• Medium-Large (1.6 to 2 Cubic Feet): This is usually plenty big enough for a college microwave. You’ll be able to get one of these at a $110 – $150 price point and with 900W – 1100W, which is great.
  • Large (2.2 Cubic Feet): Here you’re getting a really big microwave that’ll hold a casserole dish for the whole family.

2. Price

Price is quite closely linked to size and power. A small microwave is likely to cost you in the $80 – $110 range. A medium microwave will cost in the $110 – $150 range. For a large microwave, you’re looking at prices anywhere up to $260.

3. Power

Power matters when it comes to how long you’ll be waiting for your food to cook. If your dish comes with instructions for how long to cook your food in the microwave, that will of course depend on the power. The less power, the longer you’ll have to cook it.

Low powered microwaves are 700W. Medium power (which is in the ‘normal’ range) is 900W – 1100W. Anything higher than that really packs a punch and is used for cooking larger dishes for feeding a tribe.

4. Design

Most microwaves come in a modern sleek look. Your main selection will be between black and white. Choose the color that matches the rest of the electronics in the room – such as the fridge. Something to keep in mind though is that the white one may show its stains a lot sooner than a black one.

If you want to make a fashion statement, you could always go with the ‘retro’ microwave (#2 on this list). It’s got a great alternative look that will turn heads.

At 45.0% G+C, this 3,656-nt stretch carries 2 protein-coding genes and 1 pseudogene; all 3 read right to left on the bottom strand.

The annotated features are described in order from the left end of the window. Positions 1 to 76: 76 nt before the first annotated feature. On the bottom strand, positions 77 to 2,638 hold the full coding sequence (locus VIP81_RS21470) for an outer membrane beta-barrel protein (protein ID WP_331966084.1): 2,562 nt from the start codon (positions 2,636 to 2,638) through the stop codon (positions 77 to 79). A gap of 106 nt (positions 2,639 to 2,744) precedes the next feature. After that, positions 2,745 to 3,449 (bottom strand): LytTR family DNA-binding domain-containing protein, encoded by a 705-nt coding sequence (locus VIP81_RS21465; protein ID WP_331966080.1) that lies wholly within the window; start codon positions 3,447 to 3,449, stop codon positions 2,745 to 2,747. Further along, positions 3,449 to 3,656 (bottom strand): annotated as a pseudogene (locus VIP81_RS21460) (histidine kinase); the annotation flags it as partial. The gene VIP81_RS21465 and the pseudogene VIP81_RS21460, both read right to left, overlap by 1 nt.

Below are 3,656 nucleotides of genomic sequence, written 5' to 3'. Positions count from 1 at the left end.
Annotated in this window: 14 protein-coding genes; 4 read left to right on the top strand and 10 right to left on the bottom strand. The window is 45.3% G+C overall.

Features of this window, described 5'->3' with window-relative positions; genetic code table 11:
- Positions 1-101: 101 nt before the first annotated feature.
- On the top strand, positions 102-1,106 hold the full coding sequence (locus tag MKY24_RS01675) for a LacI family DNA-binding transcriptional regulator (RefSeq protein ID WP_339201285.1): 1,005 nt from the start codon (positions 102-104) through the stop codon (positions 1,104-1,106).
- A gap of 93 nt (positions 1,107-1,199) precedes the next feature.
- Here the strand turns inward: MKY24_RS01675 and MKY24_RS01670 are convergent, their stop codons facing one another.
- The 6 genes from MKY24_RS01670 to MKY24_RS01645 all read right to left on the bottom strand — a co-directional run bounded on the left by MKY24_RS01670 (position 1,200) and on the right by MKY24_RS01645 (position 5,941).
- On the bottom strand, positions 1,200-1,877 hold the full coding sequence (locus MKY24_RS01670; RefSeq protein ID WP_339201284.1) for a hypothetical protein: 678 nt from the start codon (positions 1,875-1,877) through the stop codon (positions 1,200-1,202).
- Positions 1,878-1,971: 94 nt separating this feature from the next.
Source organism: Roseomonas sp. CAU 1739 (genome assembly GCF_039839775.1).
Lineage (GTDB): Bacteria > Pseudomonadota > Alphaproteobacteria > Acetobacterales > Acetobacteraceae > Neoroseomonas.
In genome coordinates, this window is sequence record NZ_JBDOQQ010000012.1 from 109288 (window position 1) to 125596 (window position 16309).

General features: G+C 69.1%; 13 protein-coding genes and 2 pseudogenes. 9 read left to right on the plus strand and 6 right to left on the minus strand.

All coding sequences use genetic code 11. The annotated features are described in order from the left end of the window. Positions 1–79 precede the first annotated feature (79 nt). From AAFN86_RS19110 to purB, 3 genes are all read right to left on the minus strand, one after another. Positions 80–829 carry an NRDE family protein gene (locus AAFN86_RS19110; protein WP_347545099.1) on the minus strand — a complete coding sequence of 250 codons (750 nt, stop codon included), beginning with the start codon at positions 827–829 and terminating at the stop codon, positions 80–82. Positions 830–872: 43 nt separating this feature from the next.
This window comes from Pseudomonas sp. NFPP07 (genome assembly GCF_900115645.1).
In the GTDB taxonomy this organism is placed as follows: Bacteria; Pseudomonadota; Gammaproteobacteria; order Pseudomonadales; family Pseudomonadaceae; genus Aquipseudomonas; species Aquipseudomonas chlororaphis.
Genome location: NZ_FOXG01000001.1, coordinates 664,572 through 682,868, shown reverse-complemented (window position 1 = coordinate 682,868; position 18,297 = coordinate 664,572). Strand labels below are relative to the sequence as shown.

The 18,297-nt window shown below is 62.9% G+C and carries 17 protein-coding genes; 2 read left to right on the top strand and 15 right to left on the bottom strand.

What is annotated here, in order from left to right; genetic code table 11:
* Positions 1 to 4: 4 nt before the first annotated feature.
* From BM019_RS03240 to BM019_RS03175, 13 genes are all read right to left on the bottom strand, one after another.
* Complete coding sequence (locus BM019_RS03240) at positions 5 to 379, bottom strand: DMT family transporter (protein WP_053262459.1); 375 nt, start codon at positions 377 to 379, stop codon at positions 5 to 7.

5. Crowd-Sourced Reviews

It’s always a good idea to select a microwave that has a lot of high ratings from online reviews. Make sure you read the reviews yourself before making a purchase.

I only selected microwaves for this review that were very high rated by big groups of people.

Be aware that one or two vocal negative reviews might give an inconsistent message about whether a microwave is actually high quality or not.

Instead, I usually look at the overall Amazon ‘star’ rating when ascertaining whether or not it is generally a good product. A product with 65% or more 5-star reviews is usually very good for Amazon products. Over 70% is usually pretty exceptional.

Final Thoughts

In my opinion, the best microwave for college is the 1100W Farberware Black FMO12AHTBSG. It’s medium sized, powerful, and very affordable within its range. But, I’m also drawn to the 700W Nostalgia RMO7AQ Retro. It’s got such a beautiful look, but is small and not super powerful so it’d be best for a single person who doesn’t have all that much space.

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Dr. Chris Drew is the founder of the Helpful Professor. He holds a PhD in education and has published over 20 articles in scholarly journals. He is the former editor of the Journal of Learning Development in Higher Education. [Image Descriptor: Photo of Chris]